The big thing that will piss everyone off is that Shenmue II ends kind of like Fellowship of the Ring did…in mid-story. There really is not a definitive ending as you are just getting into the meat of the story. I surely hope that Yu Suzuki creates Shenmue III and the other sequels. This was going to be a 16 chapter series. We are now through chapter 4, I certainly hope we get to see the rest.

Last thing I would like to add is that this game comes with the Shenmue movie DVD. It is a 90 minute movie of the major cutscenes from the original game. For those that have not touched Shenmue before and want to understand the story behind it, check this out before playing the new game. You can also choose this option from the main game menu.

This is an extremely pretty game. I did not notice any sort of slowdown that was evidently apparent in the Dreamcast version. The only things that I did not like were the softness of the image during fights, the fade in of characters (which was in the first Shenmue and can be quite jolting) and the slight line breaking when the camera is panning around buildings. They seemed to clip a bit and not look as smooth as they could be.

The characters look very good and it is obvious that Microsoft has taken the time to make the game brighter and clearer than it was in the Dreamcast version. Many will say this does not push the X-Box to its limits, but I would not expect this game to do so. If Shenmue III comes to X-Box only…then I would expect it.

Yuzo Koshiro’s music is engrossing in this game. It is very subtle behind the game. You can barely hear it, but it is always there. The music just makes me enjoy where I am in the game. It sounds authentic to that section of the world and some of the songs are just magnificent.

The voices are pretty good this time around too. Many will brush them aside and call them bad because we all want the original Japanese with English subtitles. The thing to really look at is to see how well Ryo’s voice actor has grown into the role. The dialogue no longer feels stilted and there are no longer any questionable phrases.

Many will also point to the fact that in the first Shenmue Ryo talks about not knowing a lick of Cantonese. He is now in Hong Kong and Suzuki’s original intent was for Ryo to learn Cantonese in Hong Kong. Instead it seems he streamlined it and just made everyone able to understand everyone else. There are a few lines of Cantonese said in the game, but it is obvious this idea was something that was left on the cutting room floor. I am sure many things have been left on the cutting room floor for this series of games.

While running (R button), the control is pretty good, but when walking things get a little hairy. Ryo turns somewhat like Resident Evil characters turn and that is not a good thing to me. The controls are pretty easy. Digital pad (or analog if you choose…then you do not have to hold down the R trigger to run) to move, X button to read diary/enter games, Y button for system options/money questions (can save at any time), B button to cancel/mark maps and A button to talk. The L button is used to view (along with the analog pads if not used for movement) and the white button cycles through picture filters while the black button allows you to take snapshots in-game. You can have a total of 126 snapshots.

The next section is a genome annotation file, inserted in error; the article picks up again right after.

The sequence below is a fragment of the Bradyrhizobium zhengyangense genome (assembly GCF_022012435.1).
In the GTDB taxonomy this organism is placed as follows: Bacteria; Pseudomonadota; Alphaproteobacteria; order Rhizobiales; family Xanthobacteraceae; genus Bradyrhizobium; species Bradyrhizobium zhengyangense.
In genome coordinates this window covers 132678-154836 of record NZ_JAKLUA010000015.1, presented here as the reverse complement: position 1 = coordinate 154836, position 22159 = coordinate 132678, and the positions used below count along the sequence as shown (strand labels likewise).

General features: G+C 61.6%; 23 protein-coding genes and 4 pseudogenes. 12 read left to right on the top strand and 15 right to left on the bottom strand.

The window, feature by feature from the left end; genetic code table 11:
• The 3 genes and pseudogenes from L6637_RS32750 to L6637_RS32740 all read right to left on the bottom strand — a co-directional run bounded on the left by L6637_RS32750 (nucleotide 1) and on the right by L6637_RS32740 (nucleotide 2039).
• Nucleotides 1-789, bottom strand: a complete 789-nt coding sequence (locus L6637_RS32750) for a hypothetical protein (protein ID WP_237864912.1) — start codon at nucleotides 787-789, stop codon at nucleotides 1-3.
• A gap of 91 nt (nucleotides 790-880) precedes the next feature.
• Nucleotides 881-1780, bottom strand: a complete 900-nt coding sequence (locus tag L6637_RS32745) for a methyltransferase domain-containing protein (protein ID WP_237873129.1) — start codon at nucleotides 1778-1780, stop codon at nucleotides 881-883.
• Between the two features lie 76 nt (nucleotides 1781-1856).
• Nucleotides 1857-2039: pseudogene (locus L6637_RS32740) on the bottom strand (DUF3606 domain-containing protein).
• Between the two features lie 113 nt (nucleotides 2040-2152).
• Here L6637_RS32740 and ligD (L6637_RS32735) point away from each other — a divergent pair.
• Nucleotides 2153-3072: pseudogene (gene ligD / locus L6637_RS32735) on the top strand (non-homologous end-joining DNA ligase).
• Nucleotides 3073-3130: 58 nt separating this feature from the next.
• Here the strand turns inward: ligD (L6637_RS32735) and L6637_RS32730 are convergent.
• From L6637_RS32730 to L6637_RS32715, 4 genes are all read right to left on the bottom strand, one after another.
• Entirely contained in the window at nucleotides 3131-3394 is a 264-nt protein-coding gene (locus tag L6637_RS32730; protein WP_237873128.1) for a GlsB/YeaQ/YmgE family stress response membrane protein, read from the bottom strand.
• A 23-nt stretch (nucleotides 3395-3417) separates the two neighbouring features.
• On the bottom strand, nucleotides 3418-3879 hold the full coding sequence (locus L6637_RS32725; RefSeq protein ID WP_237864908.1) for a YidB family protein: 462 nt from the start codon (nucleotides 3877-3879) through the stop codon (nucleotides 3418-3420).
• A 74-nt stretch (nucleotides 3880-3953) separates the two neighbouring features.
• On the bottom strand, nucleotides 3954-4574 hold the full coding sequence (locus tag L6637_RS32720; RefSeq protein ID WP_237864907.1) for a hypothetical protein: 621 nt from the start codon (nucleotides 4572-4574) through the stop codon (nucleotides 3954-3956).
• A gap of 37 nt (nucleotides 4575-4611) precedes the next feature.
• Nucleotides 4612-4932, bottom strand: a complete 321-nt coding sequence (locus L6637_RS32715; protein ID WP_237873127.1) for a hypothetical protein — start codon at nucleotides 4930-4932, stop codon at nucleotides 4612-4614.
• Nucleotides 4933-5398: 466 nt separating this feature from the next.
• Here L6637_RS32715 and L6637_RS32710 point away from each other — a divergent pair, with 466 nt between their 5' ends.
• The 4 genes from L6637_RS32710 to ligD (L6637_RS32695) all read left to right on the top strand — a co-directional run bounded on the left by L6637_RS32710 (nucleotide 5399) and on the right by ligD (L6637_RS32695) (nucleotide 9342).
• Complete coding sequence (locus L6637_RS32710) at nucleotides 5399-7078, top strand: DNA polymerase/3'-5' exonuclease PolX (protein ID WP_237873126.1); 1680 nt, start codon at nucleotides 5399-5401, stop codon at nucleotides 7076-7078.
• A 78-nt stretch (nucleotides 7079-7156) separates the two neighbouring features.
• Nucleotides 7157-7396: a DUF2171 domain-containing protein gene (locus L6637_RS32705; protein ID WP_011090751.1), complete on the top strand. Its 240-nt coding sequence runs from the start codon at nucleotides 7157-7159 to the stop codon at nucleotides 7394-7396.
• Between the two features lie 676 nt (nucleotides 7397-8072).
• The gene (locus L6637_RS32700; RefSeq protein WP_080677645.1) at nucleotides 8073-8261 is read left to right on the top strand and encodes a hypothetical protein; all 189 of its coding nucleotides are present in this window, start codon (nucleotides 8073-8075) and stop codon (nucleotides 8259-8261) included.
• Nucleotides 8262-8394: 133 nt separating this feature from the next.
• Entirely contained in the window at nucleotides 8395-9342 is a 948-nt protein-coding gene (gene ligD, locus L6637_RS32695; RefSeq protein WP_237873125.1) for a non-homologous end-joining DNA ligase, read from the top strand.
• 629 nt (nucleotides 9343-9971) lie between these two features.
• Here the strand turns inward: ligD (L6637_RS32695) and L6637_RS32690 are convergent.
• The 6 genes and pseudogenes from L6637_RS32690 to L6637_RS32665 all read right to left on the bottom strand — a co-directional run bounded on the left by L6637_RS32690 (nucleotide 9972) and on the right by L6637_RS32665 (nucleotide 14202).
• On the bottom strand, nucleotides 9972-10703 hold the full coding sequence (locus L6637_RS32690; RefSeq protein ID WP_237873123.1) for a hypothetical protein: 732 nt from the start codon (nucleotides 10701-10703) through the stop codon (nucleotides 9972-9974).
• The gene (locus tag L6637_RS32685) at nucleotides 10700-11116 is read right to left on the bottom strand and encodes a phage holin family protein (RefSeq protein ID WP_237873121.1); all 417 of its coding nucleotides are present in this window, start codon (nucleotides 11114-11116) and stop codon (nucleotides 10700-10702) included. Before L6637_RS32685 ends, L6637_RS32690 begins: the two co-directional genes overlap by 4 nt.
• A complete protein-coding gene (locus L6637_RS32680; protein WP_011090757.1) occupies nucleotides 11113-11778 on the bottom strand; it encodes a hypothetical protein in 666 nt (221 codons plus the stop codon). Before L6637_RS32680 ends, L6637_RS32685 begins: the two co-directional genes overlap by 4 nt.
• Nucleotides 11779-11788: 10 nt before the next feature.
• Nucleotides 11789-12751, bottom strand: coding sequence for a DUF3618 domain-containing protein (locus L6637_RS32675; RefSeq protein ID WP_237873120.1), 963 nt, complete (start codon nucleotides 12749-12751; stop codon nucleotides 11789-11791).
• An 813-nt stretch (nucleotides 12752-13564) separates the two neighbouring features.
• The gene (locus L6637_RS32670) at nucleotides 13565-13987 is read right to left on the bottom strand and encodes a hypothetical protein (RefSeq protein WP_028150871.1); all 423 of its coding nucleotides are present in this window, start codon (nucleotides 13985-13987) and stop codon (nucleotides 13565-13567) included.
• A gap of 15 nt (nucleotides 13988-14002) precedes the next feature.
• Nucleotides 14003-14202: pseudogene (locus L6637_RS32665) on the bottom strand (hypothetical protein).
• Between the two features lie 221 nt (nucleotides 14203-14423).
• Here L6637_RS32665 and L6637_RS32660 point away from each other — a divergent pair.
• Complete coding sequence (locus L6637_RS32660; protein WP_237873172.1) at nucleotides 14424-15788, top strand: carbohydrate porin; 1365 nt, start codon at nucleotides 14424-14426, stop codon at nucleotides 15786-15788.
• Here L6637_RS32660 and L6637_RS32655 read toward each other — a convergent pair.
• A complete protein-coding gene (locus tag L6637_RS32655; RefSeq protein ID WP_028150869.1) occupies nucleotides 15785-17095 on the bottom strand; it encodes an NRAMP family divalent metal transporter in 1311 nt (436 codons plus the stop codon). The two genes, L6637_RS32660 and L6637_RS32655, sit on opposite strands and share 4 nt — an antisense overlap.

This game is slow and methodical. It is a long and somewhat boring and annoying game. You have to pick up part-time jobs, gamble or pawn off your wares to receive money in this game. You are no longer given a stipend every day like you were in Shenmue. This is not a game for everyone. If you hate slow games you should run far away from this game.

This game is more streamlined than Shenmue was and that makes this game better. The real annoying part for me was trying to raise hundreds of dollars. It is a waste of time trying to get all this money together when I could be working on getting the game done. Overall this game is fun, but only if you have the correct mindset to play it.

There is value in this game. It is a pretty long game and it continues the story from the first one. Think of it as a piece of an overall story, kind of like Fellowship of the Ring. The mini-games inside of Shenmue II will most likely keep you occupied for a while. It was very fun to play Afterburner II again, but I wish they had added more AM2 games in this release, such as some Virtua Fighters games or something.

The minus is once you beat it you probably will not want to play it again. The replay value just is not there. However you should hold onto the game to show people down the road what an innovative game is like. This game is very innovative and such future games as Fable may take this idea to the next level. I certainly hope there are more Shenmue games in the pipeline. I would hate for it to end here.

Ron Burke is the Editor in Chief for Gaming Trend. Currently living in Fort Worth, Texas, Ron is an old-school gamer who enjoys CRPGs, action/adventure, platformers, music games, and has recently gotten into tabletop gaming. Ron is also a fourth degree black belt, with a Master's rank in Matsumura Seito Shōrin-ryū, Moo Duk Kwan Tang Soo Do, Universal Tang Soo Do Alliance, and International Tang Soo Do Federation. He also holds ranks in several other styles in his search to be a well-rounded fighter. Ron has been married to Gaming Trend Editor, Laura Burke, for 21 years. They have three dogs - Pazuzu (Irish Terrier), Atë, and Calliope (both Australian Kelpie/Pit Bull mixes).
To Top